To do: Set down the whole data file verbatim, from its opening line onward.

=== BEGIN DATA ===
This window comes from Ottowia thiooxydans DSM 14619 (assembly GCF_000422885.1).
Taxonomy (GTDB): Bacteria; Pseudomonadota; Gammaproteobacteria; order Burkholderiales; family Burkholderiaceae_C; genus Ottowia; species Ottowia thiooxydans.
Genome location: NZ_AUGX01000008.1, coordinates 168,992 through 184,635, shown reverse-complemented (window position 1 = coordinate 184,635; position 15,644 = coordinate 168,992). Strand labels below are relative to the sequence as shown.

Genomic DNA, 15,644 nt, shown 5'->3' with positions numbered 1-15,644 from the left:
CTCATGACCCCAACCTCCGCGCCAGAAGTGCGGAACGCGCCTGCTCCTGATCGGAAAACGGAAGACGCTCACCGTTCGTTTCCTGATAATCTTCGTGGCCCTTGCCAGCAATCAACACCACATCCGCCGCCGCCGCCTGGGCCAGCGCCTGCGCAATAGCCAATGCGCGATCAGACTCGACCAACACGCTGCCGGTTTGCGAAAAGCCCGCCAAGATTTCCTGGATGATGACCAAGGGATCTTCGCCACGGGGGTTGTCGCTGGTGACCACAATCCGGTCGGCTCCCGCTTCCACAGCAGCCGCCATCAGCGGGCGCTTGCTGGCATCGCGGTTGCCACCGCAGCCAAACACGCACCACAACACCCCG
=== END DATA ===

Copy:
This window comes from Ottowia thiooxydans DSM 14619 (assembly GCF_000422885.1).
Taxonomy (GTDB): Bacteria; Pseudomonadota; Gammaproteobacteria; order Burkholderiales; family Burkholderiaceae_C; genus Ottowia; species Ottowia thiooxydans.
Genome location: NZ_AUGX01000008.1, coordinates 168,992 through 184,635, shown reverse-complemented (window position 1 = coordinate 184,635; position 15,644 = coordinate 168,992). Strand labels below are relative to the sequence as shown.

Genomic DNA, 15,644 nt, shown 5'->3' with positions numbered 1-15,644 from the left:
CTCATGACCCCAACCTCCGCGCCAGAAGTGCGGAACGCGCCTGCTCCTGATCGGAAAACGGAAGACGCTCACCGTTCGTTTCCTGATAATCTTCGTGGCCCTTGCCAGCAATCAACACCACATCCGCCGCCGCCGCCTGGGCCAGCGCCTGCGCAATAGCCAATGCGCGATCAGACTCGACCAACACGCTGCCGGTTTGCGAAAAGCCCGCCAAGATTTCCTGGATGATGACCAAGGGATCTTCGCCACGGGGGTTGTCGCTGGTGACCACAATCCGGTCGGCTCCCGCTTCCACAGCAGCCGCCATCAGCGGGCGCTTGCTGGCATCGCGGTTGCCACCGCAGCCAAACACGCACCACAACACCCCG